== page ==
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Albania’s Approach to Integrating Adaptation into Domestic Budgeting

This sNAPshot takes a closer look at how Albania is integrating climate adaptation into its medium-term budget process.
Ankie Stam

Please note that this content is from 2019. For Albania’s latest actions on climate change please see the UNFCCC NAP webpage and the Ministry of Infrastructure and Energy website, leading the NAP process.


Developing countries require significant financing to support the development and implementation of their national adaptation plan (NAP) processes. This financing is expected to come from a mix of sources, including domestic public finance, international public finance and private finance.

To date, the potential for domestic national budgets to finance NAP processes has received less attention compared to multilateral sources, in part because many of the countries most vulnerable to climate change do not have strong revenue streams from which to finance prioritized adaptation actions. While developing countries are not expected to rely on domestic public finance to meet all of their adaptation needs, this source can help to ensure the reliability of resources available to implement adaptation priorities across different sectors and levels of government. Integration of adaptation into domestic budgeting processes can also support access to international climate finance by showing government commitment, country ownership and counterpart funding.

Building on an overview brief on domestic public finance options for NAPs, this sNAPshot takes a closer look at how Albania is integrating climate adaptation into its medium-term budget process.

*Download the full publication from the right hand column. The key messages from the publication are provided below. See the full text for much more.

National Adaptation Planning Context

Albania is actively engaged in the climate change adaptation planning process.

  • In 2014, the government established the Inter-Ministerial Working Group on Climate Change (IMWGCC), which coordinates all institutions involved in climate change mitigation and adaptation processes and facilitates the integration of climate change into relevant new and existing policies, programs and activities.
  • Albania launched its NAP process in 2015, undertaking a participatory stocktaking workshop to identify and assess institutional arrangements, policies and capacities to improve overall coordination. It also sought to assess existing climate change information and identify gaps and development needs.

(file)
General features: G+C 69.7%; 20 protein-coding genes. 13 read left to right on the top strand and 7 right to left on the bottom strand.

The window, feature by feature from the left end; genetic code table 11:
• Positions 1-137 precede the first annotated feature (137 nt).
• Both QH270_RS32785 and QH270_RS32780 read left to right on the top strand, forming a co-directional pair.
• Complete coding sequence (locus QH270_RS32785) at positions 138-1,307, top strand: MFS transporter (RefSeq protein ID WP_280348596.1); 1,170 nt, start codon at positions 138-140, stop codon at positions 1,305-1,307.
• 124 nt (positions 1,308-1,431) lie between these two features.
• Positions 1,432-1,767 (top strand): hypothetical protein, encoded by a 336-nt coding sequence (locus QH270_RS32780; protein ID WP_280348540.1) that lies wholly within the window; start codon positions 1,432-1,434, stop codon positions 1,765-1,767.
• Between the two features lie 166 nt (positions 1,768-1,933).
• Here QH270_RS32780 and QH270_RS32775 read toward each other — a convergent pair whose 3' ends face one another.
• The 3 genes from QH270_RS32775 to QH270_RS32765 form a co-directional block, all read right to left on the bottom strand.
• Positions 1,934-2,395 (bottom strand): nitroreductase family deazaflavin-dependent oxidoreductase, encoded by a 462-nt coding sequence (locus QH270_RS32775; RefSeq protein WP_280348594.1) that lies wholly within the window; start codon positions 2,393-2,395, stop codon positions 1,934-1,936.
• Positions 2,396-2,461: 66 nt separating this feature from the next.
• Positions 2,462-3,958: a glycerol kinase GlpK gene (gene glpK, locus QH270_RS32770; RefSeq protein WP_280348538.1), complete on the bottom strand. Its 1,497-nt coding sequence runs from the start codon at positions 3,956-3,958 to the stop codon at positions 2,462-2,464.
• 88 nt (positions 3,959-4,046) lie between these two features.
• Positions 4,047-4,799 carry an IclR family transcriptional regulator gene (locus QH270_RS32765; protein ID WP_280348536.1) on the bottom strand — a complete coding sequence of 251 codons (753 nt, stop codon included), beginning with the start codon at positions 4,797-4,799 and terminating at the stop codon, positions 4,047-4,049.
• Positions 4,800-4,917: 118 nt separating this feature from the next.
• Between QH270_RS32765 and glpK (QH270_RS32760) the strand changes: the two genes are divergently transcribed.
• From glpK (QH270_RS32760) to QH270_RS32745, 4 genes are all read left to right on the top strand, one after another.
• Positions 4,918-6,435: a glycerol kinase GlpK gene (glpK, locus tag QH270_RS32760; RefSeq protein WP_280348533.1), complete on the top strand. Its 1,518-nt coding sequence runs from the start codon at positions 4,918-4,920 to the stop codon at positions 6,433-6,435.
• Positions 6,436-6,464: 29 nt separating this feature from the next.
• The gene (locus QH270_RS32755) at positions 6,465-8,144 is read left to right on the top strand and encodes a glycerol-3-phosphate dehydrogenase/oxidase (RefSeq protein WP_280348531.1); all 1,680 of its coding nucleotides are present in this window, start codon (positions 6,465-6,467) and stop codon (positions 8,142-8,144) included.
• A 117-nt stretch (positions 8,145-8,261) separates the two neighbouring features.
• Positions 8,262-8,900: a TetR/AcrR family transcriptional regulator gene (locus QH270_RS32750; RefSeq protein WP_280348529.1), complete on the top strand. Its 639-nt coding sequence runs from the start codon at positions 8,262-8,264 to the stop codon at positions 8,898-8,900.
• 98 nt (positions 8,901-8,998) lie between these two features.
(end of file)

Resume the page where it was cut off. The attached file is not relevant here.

Mainstreaming climate change adaptation into relevant sector plans and policies was identified as a key principle for the NAP process in Albania. Following the stocktaking exercise, mainstreaming activities were launched by strategically applying a climate lens to incorporate adaptation priorities into the overarching National Strategy for Development and Integration. This process resulted in adjustments of goals, recommendations for further actions and efforts to mainstream climate adaptation into key sectoral strategies, including water, agriculture, energy, biodiversity, tourism, health and emergency response planning.

Albania’s NAP document is currently awaiting approval by all ministries.

Integrating Climate Change Adaptation into Albania’s Medium-Term Budget Process

Albania’s NAP document provides the implementation framework to facilitate the integration of climate change adaptation into development planning by defining overarching objectives, targets and priority actions. Given the scale of financing required to implement its NAP priorities, the Albania government developed a dedicated NAP financing document. It provides guidance as to how to finance prioritized climate change adaptation actions, considering two sources and channels: 1) domestic government revenue and 2) international funds and sources.

Following Albania’s ratification of the Paris Agreement in September 2016, the Albanian Ministry of Finance issued a requirement for all line ministries to define and identify appropriate and measurable objectives, outputs, activities and costs related to climate change within their budget programs as part of their preparations of the Medium Term Budget Program (MTBP) 2018–2020.

To ensure the successful implementation of the requirement to mainstream climate change adaptation into the MTBP and to identify lessons learned, the Ministry of Finance initiated a pilot exercise. Four ministries managing seven budget programs—the ministries of Agriculture, Interior, Environment and Urban Development—were selected for involvement in the pilot exercise. Following training for representatives from the pilot ministries, budget officers identified and labelled climate adaptation-related measures within their existing budget programs and projects and developed additional adaptation initiatives to be integrated into the MTBP 2018–2020.

In addition to the pilot exercise, the Ministry of Finance aims to improve tracking and reporting of climate adaptation expenditures by upgrading to a new financial management information system.

Albania’s actions illustrate that integrating adaptation into national budget cycles requires collaboration between various actors, with the Ministry of Finance playing a key role. Budgeting is not only a technical process that requires understanding of budget cycles and identifying entry points, but also a political one that entails engagement of key actors and practical strategies for integration.

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